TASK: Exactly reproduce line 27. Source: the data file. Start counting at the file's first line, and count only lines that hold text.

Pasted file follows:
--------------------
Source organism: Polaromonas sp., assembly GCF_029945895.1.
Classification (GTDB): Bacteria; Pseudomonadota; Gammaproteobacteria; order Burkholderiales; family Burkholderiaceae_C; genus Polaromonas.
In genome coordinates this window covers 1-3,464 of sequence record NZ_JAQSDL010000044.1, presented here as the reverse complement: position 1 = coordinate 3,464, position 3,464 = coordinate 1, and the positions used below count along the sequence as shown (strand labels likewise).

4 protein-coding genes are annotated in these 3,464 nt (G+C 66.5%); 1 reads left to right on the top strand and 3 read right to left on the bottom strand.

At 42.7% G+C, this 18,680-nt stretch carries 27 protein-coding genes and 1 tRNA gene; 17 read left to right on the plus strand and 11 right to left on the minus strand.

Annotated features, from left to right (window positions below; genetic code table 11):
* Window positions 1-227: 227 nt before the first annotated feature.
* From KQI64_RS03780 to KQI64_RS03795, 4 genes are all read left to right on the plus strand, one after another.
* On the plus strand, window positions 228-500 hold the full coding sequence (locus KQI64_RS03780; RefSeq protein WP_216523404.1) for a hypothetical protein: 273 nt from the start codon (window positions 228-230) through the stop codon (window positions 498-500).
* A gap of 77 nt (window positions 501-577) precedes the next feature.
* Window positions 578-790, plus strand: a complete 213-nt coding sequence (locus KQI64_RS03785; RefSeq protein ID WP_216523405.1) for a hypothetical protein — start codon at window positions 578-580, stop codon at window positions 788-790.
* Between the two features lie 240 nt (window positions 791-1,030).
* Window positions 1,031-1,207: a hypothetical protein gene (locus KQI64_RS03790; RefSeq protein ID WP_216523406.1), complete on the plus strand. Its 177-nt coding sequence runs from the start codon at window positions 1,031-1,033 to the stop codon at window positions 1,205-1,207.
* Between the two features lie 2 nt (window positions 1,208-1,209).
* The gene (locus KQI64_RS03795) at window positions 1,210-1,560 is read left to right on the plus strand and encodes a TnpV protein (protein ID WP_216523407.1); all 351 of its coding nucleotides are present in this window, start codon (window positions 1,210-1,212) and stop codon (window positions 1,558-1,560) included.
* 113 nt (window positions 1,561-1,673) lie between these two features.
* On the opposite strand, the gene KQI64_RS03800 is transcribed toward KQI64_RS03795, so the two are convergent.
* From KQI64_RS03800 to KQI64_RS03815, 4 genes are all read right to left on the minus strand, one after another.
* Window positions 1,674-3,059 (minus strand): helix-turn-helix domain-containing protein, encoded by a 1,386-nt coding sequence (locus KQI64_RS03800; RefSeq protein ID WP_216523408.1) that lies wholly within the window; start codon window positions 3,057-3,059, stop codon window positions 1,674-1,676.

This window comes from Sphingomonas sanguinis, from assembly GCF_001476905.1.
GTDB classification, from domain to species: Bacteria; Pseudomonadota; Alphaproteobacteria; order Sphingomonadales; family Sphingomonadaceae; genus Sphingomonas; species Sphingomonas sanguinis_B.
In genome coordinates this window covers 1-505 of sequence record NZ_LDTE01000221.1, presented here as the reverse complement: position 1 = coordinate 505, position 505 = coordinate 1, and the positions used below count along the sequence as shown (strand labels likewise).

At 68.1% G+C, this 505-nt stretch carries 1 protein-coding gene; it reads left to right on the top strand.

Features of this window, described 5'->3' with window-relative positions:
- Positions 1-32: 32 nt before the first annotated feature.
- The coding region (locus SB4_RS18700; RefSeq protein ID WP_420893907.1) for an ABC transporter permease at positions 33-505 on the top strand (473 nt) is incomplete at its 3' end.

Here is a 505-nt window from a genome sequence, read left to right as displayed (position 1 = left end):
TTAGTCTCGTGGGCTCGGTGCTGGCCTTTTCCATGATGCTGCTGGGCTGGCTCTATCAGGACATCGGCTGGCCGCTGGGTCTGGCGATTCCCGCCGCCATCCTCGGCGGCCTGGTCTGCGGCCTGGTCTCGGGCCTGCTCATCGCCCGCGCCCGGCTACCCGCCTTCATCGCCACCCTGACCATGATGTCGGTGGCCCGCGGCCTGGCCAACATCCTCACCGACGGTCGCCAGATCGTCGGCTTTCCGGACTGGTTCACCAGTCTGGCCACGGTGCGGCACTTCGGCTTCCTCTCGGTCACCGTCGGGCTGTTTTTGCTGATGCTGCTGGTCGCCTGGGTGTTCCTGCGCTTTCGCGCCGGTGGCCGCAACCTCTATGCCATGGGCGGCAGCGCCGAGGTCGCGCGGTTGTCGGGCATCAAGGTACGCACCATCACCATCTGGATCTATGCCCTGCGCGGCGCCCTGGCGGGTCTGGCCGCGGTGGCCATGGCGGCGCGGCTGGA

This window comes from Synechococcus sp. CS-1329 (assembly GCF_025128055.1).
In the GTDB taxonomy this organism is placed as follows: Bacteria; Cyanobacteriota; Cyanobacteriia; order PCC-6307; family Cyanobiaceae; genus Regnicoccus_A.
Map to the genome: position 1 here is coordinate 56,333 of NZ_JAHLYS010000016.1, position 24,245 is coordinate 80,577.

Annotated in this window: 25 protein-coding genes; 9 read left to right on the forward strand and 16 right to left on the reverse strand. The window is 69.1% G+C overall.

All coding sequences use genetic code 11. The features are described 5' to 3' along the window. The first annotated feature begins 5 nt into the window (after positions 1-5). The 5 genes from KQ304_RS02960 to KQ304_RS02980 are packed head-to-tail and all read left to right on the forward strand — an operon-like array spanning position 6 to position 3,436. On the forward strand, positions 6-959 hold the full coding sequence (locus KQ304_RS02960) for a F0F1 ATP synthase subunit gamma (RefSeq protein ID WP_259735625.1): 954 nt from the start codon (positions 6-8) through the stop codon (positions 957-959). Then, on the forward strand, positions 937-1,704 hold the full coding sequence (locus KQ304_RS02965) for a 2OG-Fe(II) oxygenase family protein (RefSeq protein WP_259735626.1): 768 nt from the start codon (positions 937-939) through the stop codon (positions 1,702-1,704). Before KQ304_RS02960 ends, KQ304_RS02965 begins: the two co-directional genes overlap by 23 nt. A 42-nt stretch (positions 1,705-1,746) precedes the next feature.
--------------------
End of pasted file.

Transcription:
Here is a 505-nt window from a genome sequence, read left to right as displayed (position 1 = left end):